Republicans keep pressure on Pelosi over interrogation flap
House Speaker Nancy Pelosi on June 4 declined to say whether she stood by her claim that the CIA lied to her about its interrogation techniques, prompting the chamber’s top Republican to warn that the issue is “not going to go away” until Mrs. Pelosi backs up her statement or recants.
“I’ve said what I’m going to say on that subject,” Mrs. Pelosi responded when asked about the topic at her weekly press conference.
The California Democrat has kept mum in the three weeks since sparking a political firestorm by claiming intelligence officials misled her in a September 2002 briefing about enhanced interrogation tactics. She had been trying to deflect accusations that Democratic lawmakers gave tacit approval of the techniques, which President Obama has deemed torture.
Republicans are determined to keep the story in the news, arguing that her refusal to revisit her comments has had a “chilling effect” on the intelligence community. Republicans also noted that Mrs. Pelosi as speaker continues to receive classified intelligence briefings, despite her charges.
“She made this claim and it’s her responsibility to either put forward evidence that they did in fact lie to her, which would be a crime, or she needs to retract her statements and apologize,” said Minority Leader John A. Boehner, Ohio Republican. “Allowing this to hang out there is unconscionable.”
When asked what Republicans would do if she continued her silence, Mr. Boehner said “all options are on the table.”
“She’s made this outrageous claim. She’s undermined our intelligence officials,” he said. “Trust me: It’s not going to go away.”
Top Democrats, including Mrs. Pelosi, have called for an investigation into techniques employed by the Bush administration. Mr. Obama has released memos detailing the Bush administration’s use of aggressive techniques such as waterboarding against top terrorist suspects.
In the political fallout after Mr. Obama’s release of the memos, scrutiny turned to Mrs. Pelosi, a former top member of the House Intelligence Committee.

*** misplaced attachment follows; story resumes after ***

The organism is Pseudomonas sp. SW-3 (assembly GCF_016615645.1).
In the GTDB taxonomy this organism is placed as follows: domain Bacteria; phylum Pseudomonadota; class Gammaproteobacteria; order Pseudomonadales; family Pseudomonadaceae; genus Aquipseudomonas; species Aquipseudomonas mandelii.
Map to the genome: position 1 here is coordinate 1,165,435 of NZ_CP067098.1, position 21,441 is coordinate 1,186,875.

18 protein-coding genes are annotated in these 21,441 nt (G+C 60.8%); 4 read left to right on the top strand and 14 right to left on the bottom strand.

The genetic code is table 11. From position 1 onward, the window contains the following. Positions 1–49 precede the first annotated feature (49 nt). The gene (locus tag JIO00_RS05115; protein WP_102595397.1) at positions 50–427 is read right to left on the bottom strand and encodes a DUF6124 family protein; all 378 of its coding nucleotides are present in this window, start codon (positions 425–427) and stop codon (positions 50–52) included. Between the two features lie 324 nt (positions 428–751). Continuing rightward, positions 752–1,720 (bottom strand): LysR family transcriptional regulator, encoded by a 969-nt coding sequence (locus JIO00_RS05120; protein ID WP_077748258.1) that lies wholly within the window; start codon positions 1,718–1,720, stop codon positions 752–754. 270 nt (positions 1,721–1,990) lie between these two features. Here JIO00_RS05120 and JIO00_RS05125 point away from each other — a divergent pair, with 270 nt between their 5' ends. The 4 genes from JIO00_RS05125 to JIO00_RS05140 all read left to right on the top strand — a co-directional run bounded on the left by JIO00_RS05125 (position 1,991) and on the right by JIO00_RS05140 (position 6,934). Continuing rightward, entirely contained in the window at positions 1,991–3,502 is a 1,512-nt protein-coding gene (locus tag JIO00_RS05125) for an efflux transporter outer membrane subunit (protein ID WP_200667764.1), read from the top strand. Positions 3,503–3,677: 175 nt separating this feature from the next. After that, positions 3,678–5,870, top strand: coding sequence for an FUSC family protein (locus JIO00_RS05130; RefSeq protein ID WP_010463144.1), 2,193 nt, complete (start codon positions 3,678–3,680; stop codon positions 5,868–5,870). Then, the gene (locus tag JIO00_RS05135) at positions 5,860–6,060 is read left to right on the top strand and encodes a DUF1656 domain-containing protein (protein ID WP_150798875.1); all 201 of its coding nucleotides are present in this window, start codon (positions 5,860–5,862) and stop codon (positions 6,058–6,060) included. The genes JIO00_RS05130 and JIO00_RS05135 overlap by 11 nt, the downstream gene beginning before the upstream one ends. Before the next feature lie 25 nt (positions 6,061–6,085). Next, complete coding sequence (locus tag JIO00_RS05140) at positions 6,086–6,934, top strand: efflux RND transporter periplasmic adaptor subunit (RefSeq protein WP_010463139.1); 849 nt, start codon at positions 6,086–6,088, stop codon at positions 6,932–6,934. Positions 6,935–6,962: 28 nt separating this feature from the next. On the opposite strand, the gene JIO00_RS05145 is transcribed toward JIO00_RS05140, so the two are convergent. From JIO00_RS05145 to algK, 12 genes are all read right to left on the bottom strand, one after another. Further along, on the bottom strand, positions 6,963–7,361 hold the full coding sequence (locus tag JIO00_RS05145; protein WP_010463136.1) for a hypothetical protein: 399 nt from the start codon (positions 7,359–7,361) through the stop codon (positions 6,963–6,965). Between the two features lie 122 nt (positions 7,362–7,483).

Mrs. Pelosi, in 2002 a top member of the House Intelligence Committee, initially said the CIA only told her it believed the tactics were legal but not that agents were planning to use them on any suspects. A CIA record of the briefings showed otherwise, saying she was informed that a detainee named Abu Zubaydah would be waterboarded.
On May 14 Mrs. Pelosi flatly told reporters that the CIA lied to her and said the agency continues to lie today by mischaracterizing the briefing. She also said the CIA lied in the run-up to the Iraq war.
“They mislead us all the time,” she said.
Her comments prompted CIA Director Leon E. Panetta to write a memo to his employees defending their honesty and calling for the rhetoric attacking his agency to be toned down.
Mrs. Pelosi issued her own statement afterward, saying her accusations were directed at the Bush administration, not at the employees of the CIA.
Some Republicans, including Rep. Steve King of Iowa and former House Speaker Newt Gingrich, have called for Mrs. Pelosi to resign as speaker.
Other Democratic leaders, including Majority Leader Steny H. Hoyer and Whip James E. Clyburn, have come to Mrs. Pelosi’s defense and accused Republicans of attempting to distract public attention away from the Bush administration’s record in the war on terror.
Speaker Nancy Pelosi is refusing to comment on her claim that the CIA lied to her about interrogation techniques, though Republicans vow they will not allow the issue to “go away.”